OIBRS. Ohio's Incident-Based Reporting System (OIBRS) is a voluntary program developed in the later 1980s and administered by the Office of Criminal Justice Services that allows Ohio law enforcement agencies to submit crime statistics directly to Ohio and the FBI in an automated format. In OIBRS, information describing each reported crime or arrest is submitted as part of a unit record with its own incident number. Each unit record contains information on up to ten offenses that occurred during an incident. Also included is detailed information on property, victims, offenders, and arrestees. This allows for the unique preservation of the details and relationships of each incident.

 

Along with processing monthly crime data from Ohio law enforcement, the Office provides training and assists agencies with automating their records and reporting process.

 

Ohio Local Law Enforcement Information-Sharing Network. The Ohio Local Law Enforcement Information-Sharing Network (OLLEISN) is a new statewide program, funded by federal homeland security dollars, that allows law enforcement agencies to electronically share information and data. It is a joint effort between the Attorney General, the Ohio Association of Chiefs of Police, and the Ohio Department of Public Safety, including the Ohio State Highway Patrol. Twenty-three agencies are participating in the start-up phase of the program; all of them currently participate in either OIBRS or the UCR Program.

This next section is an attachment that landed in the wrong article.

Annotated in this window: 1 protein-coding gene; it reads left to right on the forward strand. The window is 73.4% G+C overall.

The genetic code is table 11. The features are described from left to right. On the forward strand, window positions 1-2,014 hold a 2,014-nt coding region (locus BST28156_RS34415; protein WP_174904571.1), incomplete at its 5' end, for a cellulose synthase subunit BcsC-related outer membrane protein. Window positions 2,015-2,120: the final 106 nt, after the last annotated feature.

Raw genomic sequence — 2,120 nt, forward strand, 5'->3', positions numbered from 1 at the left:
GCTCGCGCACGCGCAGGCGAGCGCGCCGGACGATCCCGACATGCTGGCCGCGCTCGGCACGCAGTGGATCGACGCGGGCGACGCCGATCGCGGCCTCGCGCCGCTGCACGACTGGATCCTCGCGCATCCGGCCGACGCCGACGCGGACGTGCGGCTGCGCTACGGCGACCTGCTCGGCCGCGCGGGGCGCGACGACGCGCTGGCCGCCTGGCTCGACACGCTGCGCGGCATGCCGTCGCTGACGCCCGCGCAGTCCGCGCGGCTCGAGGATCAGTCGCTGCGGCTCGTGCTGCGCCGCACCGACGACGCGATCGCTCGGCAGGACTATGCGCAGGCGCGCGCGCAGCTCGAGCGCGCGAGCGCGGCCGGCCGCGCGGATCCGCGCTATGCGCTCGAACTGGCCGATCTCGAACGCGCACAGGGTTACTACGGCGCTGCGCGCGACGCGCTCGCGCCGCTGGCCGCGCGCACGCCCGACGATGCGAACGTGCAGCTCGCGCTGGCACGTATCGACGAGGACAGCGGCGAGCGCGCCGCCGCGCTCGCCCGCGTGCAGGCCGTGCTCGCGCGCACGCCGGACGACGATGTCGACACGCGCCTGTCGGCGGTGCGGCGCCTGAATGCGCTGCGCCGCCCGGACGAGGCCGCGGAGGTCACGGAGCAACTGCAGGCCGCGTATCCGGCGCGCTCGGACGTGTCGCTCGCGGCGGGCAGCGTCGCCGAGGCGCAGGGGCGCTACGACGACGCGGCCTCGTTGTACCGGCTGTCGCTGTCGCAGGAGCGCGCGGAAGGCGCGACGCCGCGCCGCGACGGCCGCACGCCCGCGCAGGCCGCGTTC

Participation. Table 1 displays a summary of Ohio law enforcement agency crime reporting status data extracted from the OIBRS web site as follows: (1) the number and percentage of law enforcement agencies that report to either OIBRS, UCR, or are not submitting data to either system, (2) the total population located within each of those three reporting categories, and (3) the percentage that each of those populations is of the total Ohio population.

 

Table 1
OIBRS and UCR Crime Reporting Status*

Type of Reporting

Number of

Law Enforcement Agencies Reporting

Percent of

Law Enforcement Agencies Reporting

Ohio's Population by Reporting Status

Percent of Ohio's Total Population

OIBRS

252

26%

5,984,078

52%

UCR

219

23%

3,325,804

29%

Not Reporting

490

51%

2,097,149

18%

*Crime reporting status data as of May 9, 2005.

State fiscal effects

 

Expenditures